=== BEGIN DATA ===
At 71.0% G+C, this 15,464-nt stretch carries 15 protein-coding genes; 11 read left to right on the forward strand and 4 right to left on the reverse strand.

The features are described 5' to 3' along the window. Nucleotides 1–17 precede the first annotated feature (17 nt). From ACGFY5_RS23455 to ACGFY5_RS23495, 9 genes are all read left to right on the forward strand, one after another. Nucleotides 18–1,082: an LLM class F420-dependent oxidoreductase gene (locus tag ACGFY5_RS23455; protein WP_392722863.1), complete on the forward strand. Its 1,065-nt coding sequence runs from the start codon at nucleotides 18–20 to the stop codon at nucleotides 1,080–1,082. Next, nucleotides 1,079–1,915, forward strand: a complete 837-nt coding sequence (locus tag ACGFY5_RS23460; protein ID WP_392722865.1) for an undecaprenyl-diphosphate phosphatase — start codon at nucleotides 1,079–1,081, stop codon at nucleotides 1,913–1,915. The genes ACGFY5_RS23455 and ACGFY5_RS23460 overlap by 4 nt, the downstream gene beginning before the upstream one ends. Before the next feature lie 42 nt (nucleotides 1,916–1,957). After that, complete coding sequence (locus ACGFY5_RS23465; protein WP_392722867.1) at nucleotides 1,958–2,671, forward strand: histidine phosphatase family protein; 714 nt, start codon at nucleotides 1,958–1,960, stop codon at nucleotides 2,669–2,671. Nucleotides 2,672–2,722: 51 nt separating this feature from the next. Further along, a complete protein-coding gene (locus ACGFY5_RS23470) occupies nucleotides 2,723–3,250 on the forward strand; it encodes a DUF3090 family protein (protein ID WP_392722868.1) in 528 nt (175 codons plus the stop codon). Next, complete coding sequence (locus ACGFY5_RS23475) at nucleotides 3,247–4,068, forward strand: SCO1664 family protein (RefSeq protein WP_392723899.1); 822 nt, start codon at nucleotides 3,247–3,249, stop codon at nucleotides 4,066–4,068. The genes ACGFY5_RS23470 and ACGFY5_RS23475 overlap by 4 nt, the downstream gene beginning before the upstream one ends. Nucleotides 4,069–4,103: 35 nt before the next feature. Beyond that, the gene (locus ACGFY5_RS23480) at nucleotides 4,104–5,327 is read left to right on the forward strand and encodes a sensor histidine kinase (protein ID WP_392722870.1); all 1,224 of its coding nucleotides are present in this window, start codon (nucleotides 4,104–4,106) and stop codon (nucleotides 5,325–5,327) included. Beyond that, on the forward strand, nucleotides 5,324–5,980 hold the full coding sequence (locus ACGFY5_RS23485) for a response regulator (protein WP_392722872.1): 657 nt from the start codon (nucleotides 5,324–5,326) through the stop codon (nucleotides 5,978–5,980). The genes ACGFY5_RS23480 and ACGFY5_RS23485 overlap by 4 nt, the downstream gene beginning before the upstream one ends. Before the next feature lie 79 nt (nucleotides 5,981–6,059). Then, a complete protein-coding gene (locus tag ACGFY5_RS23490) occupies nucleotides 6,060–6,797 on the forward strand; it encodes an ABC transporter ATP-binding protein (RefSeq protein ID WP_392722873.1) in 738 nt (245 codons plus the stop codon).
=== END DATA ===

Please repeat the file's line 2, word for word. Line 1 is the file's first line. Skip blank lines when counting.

The features are described 5' to 3' along the window. Nucleotides 1–17 precede the first annotated feature (17 nt). From ACGFY5_RS23455 to ACGFY5_RS23495, 9 genes are all read left to right on the forward strand, one after another. Nucleotides 18–1,082: an LLM class F420-dependent oxidoreductase gene (locus tag ACGFY5_RS23455; protein WP_392722863.1), complete on the forward strand. Its 1,065-nt coding sequence runs from the start codon at nucleotides 18–20 to the stop codon at nucleotides 1,080–1,082. Next, nucleotides 1,079–1,915, forward strand: a complete 837-nt coding sequence (locus tag ACGFY5_RS23460; protein ID WP_392722865.1) for an undecaprenyl-diphosphate phosphatase — start codon at nucleotides 1,079–1,081, stop codon at nucleotides 1,913–1,915. The genes ACGFY5_RS23455 and ACGFY5_RS23460 overlap by 4 nt, the downstream gene beginning before the upstream one ends. Before the next feature lie 42 nt (nucleotides 1,916–1,957). After that, complete coding sequence (locus ACGFY5_RS23465; protein WP_392722867.1) at nucleotides 1,958–2,671, forward strand: histidine phosphatase family protein; 714 nt, start codon at nucleotides 1,958–1,960, stop codon at nucleotides 2,669–2,671. Nucleotides 2,672–2,722: 51 nt separating this feature from the next. Further along, a complete protein-coding gene (locus ACGFY5_RS23470) occupies nucleotides 2,723–3,250 on the forward strand; it encodes a DUF3090 family protein (protein ID WP_392722868.1) in 528 nt (175 codons plus the stop codon). Next, complete coding sequence (locus ACGFY5_RS23475) at nucleotides 3,247–4,068, forward strand: SCO1664 family protein (RefSeq protein WP_392723899.1); 822 nt, start codon at nucleotides 3,247–3,249, stop codon at nucleotides 4,066–4,068. The genes ACGFY5_RS23470 and ACGFY5_RS23475 overlap by 4 nt, the downstream gene beginning before the upstream one ends. Nucleotides 4,069–4,103: 35 nt before the next feature. Beyond that, the gene (locus ACGFY5_RS23480) at nucleotides 4,104–5,327 is read left to right on the forward strand and encodes a sensor histidine kinase (protein ID WP_392722870.1); all 1,224 of its coding nucleotides are present in this window, start codon (nucleotides 4,104–4,106) and stop codon (nucleotides 5,325–5,327) included. Beyond that, on the forward strand, nucleotides 5,324–5,980 hold the full coding sequence (locus ACGFY5_RS23485) for a response regulator (protein WP_392722872.1): 657 nt from the start codon (nucleotides 5,324–5,326) through the stop codon (nucleotides 5,978–5,980). The genes ACGFY5_RS23480 and ACGFY5_RS23485 overlap by 4 nt, the downstream gene beginning before the upstream one ends. Before the next feature lie 79 nt (nucleotides 5,981–6,059). Then, a complete protein-coding gene (locus tag ACGFY5_RS23490) occupies nucleotides 6,060–6,797 on the forward strand; it encodes an ABC transporter ATP-binding protein (RefSeq protein ID WP_392722873.1) in 738 nt (245 codons plus the stop codon).